Biotech corn is an excellent management tool, especially as major seed providers have worked hard to enhance their trait stacks. In fact, trait stacking makes one new approach - refuge-in-the-bag - possible. When the required refuge for a crop is 20% that management strategy makes little sense - nothing like 20% of your crop unprotected, interspersed in a whole field.
However, with seed bags containing multiple-mode-of-action traits in one package, regulators saw the logic of reducing the need for unprotected refuge. The theory of the refuge management strategy has always been that the non-biotech area would harbor non-resistant insects that would breed with any that might survive the biotech trait. The result would be no resistance. And during the past 15 years, we've seen little evidence that the European corn borer and other pests have developed resistance.
The other challenge was the planting of lower-yielding non-biotech crops next to those higher-yield, high-tech lines. Income-focused growers - and who isn't - saw the value of planting all their crop as biotech in hopes that neighbors might not be planting the newest trait, biotech seeds. Obviously, that's not how most did it, but just the idea that a few farmers out there were maximizing yields while ignoring resistance management strategies was a worry for the industry.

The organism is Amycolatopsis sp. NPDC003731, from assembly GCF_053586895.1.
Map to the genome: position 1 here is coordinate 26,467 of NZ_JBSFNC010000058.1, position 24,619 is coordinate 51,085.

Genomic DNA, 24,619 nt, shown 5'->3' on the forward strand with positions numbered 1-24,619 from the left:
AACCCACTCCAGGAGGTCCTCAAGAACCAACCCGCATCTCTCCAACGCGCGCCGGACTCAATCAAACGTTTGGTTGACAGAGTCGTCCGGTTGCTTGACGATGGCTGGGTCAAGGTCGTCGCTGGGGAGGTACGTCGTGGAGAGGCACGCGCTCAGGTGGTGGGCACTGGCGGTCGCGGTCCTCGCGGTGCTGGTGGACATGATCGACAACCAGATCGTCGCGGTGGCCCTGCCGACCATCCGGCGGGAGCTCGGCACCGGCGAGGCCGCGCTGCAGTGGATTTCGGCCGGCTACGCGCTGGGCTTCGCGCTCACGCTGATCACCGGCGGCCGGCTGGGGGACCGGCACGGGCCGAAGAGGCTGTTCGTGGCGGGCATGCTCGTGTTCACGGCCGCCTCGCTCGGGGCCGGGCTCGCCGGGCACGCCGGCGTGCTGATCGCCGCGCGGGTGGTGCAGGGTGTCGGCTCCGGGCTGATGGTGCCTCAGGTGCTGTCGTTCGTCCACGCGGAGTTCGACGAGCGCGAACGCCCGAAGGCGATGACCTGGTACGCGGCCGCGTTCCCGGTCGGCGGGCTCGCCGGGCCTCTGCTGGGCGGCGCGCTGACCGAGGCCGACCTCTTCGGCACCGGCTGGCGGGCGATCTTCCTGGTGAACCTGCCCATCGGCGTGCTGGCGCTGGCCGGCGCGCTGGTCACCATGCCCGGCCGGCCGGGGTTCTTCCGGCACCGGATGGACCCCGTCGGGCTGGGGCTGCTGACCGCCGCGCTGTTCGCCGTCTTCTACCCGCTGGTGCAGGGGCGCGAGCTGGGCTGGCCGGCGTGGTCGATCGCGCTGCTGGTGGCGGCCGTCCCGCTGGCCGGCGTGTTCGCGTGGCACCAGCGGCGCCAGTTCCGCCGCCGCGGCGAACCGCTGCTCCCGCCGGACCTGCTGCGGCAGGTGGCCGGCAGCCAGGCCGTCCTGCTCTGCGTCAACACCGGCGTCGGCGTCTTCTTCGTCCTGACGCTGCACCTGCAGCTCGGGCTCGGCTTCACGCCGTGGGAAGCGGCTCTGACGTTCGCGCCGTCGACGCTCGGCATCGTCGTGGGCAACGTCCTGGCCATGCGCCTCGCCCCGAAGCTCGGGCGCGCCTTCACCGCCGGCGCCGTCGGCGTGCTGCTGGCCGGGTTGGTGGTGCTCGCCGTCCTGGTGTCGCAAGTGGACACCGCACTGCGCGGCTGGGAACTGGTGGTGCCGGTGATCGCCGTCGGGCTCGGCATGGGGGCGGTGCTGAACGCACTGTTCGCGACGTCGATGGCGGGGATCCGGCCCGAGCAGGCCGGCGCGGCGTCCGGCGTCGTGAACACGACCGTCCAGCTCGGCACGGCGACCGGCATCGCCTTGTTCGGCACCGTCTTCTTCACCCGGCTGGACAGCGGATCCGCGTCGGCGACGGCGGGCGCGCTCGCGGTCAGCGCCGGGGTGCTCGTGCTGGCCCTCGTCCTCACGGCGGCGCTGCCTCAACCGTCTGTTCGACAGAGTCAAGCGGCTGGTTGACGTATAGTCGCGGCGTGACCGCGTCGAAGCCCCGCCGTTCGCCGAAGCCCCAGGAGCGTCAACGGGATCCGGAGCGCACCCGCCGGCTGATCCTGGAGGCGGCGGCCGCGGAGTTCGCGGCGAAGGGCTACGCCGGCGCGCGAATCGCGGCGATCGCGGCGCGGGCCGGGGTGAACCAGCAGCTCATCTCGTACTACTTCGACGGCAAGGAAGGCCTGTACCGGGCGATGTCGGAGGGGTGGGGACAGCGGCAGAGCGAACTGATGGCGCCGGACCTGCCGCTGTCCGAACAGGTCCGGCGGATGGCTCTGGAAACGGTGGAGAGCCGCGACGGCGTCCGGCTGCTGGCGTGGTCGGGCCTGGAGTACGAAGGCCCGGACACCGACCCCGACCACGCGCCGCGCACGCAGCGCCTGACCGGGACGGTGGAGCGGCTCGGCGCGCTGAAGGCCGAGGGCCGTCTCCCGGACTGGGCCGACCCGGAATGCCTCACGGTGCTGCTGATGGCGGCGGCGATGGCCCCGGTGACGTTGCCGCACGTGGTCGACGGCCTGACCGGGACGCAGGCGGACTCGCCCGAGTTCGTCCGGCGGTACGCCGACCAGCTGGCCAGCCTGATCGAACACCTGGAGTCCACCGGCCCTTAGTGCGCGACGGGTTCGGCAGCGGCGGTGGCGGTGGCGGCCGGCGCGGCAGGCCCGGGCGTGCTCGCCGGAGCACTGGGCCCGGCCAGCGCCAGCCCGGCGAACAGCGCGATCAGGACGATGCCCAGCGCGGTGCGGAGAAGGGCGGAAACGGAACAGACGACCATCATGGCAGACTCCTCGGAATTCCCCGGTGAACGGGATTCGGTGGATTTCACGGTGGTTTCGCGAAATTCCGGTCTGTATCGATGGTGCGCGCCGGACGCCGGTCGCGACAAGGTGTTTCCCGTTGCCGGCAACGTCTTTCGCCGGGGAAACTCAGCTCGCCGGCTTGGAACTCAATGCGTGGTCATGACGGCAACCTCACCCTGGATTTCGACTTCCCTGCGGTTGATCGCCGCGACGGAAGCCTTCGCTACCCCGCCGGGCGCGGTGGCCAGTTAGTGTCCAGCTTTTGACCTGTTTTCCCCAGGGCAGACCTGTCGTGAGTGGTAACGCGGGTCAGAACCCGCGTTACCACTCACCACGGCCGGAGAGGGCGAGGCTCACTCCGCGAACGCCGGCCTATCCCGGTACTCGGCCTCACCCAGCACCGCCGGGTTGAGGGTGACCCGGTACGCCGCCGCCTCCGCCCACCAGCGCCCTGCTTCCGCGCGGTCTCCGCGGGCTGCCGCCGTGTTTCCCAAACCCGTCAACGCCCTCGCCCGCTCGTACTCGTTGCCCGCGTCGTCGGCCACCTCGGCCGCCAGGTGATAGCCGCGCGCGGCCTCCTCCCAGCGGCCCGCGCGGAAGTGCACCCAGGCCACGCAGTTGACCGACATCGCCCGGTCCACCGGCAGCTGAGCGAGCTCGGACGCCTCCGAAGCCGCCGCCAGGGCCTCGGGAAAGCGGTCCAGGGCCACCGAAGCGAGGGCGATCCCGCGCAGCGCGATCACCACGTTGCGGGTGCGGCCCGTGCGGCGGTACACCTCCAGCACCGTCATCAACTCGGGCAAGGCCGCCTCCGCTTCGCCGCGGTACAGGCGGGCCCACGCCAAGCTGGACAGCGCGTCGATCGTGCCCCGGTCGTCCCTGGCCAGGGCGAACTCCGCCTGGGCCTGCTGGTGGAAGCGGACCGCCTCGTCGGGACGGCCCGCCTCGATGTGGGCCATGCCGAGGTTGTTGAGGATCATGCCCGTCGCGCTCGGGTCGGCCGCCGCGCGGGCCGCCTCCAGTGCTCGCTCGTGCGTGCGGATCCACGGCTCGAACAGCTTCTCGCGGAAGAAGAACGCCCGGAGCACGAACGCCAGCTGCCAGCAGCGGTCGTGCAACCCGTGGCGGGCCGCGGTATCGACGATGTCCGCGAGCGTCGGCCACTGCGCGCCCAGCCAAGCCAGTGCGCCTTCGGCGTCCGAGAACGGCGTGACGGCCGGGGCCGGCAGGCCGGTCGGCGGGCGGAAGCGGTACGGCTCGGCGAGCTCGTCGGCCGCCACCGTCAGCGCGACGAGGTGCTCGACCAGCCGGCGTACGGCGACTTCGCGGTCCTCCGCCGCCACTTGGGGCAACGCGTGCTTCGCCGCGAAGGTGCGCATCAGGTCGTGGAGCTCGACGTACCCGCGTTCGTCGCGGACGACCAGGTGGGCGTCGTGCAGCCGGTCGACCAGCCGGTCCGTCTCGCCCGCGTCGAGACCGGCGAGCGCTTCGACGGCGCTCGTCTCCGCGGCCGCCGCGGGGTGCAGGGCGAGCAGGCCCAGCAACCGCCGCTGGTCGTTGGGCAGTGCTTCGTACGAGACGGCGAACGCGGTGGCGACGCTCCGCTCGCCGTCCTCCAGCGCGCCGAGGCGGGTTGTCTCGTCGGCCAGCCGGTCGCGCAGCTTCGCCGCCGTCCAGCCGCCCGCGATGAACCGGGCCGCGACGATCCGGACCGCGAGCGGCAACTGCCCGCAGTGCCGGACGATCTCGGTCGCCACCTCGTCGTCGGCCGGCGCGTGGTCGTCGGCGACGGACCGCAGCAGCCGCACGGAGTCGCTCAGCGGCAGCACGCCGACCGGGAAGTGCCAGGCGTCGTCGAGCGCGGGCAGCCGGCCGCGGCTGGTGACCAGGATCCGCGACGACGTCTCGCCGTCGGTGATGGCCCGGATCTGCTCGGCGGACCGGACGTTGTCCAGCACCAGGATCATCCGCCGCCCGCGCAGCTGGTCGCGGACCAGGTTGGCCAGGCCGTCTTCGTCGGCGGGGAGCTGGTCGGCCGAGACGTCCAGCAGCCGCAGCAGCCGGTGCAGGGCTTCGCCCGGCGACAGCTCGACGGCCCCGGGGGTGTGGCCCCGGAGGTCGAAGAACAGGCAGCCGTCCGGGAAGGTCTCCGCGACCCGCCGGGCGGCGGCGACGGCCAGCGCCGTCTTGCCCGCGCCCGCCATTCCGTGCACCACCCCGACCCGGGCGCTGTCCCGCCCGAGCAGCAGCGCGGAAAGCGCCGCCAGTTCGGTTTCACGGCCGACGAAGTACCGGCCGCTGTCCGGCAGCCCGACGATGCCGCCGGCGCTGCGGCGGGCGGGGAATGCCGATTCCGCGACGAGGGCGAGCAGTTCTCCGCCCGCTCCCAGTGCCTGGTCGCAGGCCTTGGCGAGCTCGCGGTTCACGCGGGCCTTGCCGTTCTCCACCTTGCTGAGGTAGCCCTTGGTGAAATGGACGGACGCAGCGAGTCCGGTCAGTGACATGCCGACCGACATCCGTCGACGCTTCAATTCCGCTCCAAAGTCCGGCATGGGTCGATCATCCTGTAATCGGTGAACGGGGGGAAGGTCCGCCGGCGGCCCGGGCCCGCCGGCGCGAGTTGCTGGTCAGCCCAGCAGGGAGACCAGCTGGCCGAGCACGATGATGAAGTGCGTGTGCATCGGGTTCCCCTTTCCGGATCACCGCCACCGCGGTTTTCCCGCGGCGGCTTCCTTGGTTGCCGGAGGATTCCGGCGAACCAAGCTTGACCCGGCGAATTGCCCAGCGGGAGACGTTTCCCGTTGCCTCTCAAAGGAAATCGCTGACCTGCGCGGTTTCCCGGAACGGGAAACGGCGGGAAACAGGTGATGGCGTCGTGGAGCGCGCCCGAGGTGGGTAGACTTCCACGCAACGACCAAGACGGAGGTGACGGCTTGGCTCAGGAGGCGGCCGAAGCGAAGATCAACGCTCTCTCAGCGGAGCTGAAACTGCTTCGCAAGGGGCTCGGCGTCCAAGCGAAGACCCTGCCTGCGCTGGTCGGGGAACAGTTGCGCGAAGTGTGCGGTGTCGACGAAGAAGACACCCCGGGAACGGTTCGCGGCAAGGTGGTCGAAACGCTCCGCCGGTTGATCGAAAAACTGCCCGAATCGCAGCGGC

The new refuge in the bag strategies - first promoted in one form by Pioneer as Optimum AcreMax. The latest approach, announced this week, comes from both Dow AgroSciences and Monsanto. These two major players had partnered with SmartStax technology and then went to the U.S. Environmental Protection Agency with a strategy showing that only 5% of the crop need be non-biotech to protect the technology.
EPA agreed to the lower-refuge strategy when talking about a product with such a range of biotech traits in one package. That lower-refuge approach allowed the seed companies to create their own refuge-in-the-bag approaches.
The technology received approval this week, and it appears there will be some limited quantities of the tech available for planting in some areas this year. For Monsanto, you'll be looking for Genuity SmartStax RIB Complete corn. For Dow AgroSciences, look for Refuge Advanced powered by SmartStax. You get to pick the isolines you like - Mycogen or the Monsanto family - but you'll eventually have a refuge-in-the-bag strategy available for a wide range of hybrids as the technology moves across both company's lines.
We'll be looking at how this technology pans out this season and how it works for your farm. Stay tuned.